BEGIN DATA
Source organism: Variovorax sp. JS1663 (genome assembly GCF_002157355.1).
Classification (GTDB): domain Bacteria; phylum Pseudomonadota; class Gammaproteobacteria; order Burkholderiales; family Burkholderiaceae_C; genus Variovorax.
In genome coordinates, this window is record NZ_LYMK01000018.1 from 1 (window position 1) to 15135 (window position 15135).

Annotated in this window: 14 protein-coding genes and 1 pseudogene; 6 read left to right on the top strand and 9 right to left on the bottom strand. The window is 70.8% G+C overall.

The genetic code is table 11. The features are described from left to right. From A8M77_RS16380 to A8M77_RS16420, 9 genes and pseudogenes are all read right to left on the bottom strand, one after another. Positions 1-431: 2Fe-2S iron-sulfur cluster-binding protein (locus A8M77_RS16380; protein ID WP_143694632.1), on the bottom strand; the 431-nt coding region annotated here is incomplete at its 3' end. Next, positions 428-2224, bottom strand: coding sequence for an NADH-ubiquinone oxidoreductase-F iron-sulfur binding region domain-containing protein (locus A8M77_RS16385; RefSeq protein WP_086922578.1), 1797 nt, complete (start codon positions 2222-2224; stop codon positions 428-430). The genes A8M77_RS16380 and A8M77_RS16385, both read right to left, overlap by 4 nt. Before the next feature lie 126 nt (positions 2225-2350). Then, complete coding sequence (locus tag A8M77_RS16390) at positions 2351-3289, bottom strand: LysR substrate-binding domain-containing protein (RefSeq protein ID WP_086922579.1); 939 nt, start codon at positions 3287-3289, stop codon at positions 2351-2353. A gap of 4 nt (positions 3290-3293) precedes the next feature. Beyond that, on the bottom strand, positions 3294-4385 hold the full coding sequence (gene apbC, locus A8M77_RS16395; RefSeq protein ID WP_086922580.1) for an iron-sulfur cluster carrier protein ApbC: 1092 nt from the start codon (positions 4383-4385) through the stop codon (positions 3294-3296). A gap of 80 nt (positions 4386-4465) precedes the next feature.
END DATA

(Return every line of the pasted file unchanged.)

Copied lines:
Source organism: Variovorax sp. JS1663 (genome assembly GCF_002157355.1).
Classification (GTDB): domain Bacteria; phylum Pseudomonadota; class Gammaproteobacteria; order Burkholderiales; family Burkholderiaceae_C; genus Variovorax.
In genome coordinates, this window is record NZ_LYMK01000018.1 from 1 (window position 1) to 15135 (window position 15135).

Annotated in this window: 14 protein-coding genes and 1 pseudogene; 6 read left to right on the top strand and 9 right to left on the bottom strand. The window is 70.8% G+C overall.

The genetic code is table 11. The features are described from left to right. From A8M77_RS16380 to A8M77_RS16420, 9 genes and pseudogenes are all read right to left on the bottom strand, one after another. Positions 1-431: 2Fe-2S iron-sulfur cluster-binding protein (locus A8M77_RS16380; protein ID WP_143694632.1), on the bottom strand; the 431-nt coding region annotated here is incomplete at its 3' end. Next, positions 428-2224, bottom strand: coding sequence for an NADH-ubiquinone oxidoreductase-F iron-sulfur binding region domain-containing protein (locus A8M77_RS16385; RefSeq protein WP_086922578.1), 1797 nt, complete (start codon positions 2222-2224; stop codon positions 428-430). The genes A8M77_RS16380 and A8M77_RS16385, both read right to left, overlap by 4 nt. Before the next feature lie 126 nt (positions 2225-2350). Then, complete coding sequence (locus tag A8M77_RS16390) at positions 2351-3289, bottom strand: LysR substrate-binding domain-containing protein (RefSeq protein ID WP_086922579.1); 939 nt, start codon at positions 3287-3289, stop codon at positions 2351-2353. A gap of 4 nt (positions 3290-3293) precedes the next feature. Beyond that, on the bottom strand, positions 3294-4385 hold the full coding sequence (gene apbC, locus A8M77_RS16395; RefSeq protein ID WP_086922580.1) for an iron-sulfur cluster carrier protein ApbC: 1092 nt from the start codon (positions 4383-4385) through the stop codon (positions 3294-3296). A gap of 80 nt (positions 4386-4465) precedes the next feature.